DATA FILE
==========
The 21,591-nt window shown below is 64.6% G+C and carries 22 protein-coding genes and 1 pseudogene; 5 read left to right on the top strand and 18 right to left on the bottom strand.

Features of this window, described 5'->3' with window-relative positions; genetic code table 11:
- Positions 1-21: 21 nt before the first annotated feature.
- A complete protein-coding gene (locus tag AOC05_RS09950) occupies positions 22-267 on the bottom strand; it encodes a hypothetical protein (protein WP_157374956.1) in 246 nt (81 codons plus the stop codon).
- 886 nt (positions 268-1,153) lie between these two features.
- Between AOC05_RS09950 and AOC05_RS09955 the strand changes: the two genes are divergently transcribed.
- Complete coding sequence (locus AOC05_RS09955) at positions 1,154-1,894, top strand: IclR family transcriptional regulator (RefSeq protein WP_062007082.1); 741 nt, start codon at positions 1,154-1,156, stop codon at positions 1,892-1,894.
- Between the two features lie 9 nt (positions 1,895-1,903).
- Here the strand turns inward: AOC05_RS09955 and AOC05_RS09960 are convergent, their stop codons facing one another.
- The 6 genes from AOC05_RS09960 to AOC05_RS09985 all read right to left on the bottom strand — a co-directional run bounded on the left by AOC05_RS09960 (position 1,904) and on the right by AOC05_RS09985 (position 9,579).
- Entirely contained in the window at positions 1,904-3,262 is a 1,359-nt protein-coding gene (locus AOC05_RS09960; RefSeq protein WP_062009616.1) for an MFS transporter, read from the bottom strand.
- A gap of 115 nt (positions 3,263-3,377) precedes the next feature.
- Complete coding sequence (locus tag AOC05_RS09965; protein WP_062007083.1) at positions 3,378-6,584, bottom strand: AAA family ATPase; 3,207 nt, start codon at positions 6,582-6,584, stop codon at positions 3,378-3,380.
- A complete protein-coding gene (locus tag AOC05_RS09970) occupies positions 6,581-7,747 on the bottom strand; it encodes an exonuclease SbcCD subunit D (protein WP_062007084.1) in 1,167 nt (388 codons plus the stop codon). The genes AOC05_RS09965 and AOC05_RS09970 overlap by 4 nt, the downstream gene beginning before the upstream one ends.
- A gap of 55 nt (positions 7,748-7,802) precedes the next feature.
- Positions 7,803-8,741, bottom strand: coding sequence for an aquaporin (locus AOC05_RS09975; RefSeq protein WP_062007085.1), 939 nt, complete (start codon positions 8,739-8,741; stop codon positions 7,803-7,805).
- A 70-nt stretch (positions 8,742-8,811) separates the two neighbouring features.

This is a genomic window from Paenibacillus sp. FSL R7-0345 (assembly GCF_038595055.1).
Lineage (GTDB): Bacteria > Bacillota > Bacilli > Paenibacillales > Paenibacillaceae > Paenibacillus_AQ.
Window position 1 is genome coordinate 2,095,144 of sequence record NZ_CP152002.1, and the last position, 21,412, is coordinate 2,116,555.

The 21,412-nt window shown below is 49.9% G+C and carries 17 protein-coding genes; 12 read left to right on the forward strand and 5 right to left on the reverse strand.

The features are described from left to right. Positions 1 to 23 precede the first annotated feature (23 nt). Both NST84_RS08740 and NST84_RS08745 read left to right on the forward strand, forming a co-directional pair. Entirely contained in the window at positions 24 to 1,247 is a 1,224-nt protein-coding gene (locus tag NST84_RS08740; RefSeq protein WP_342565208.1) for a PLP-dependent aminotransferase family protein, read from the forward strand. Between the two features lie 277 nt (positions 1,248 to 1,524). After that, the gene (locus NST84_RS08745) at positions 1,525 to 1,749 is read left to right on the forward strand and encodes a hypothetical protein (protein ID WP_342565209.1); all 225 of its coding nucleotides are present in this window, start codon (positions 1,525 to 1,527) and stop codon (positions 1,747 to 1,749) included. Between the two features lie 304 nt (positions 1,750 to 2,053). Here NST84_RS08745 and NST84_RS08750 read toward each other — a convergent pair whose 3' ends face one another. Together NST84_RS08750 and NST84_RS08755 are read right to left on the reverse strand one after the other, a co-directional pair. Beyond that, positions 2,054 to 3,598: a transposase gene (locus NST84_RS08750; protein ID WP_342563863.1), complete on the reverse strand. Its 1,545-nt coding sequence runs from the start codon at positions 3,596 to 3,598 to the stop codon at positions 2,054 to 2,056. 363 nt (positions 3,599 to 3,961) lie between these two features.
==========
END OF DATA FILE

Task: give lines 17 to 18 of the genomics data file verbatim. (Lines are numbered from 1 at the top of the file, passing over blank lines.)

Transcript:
- A 70-nt stretch (positions 8,742-8,811) separates the two neighbouring features.

This is a genomic window from Paenibacillus sp. FSL R7-0345 (assembly GCF_038595055.1).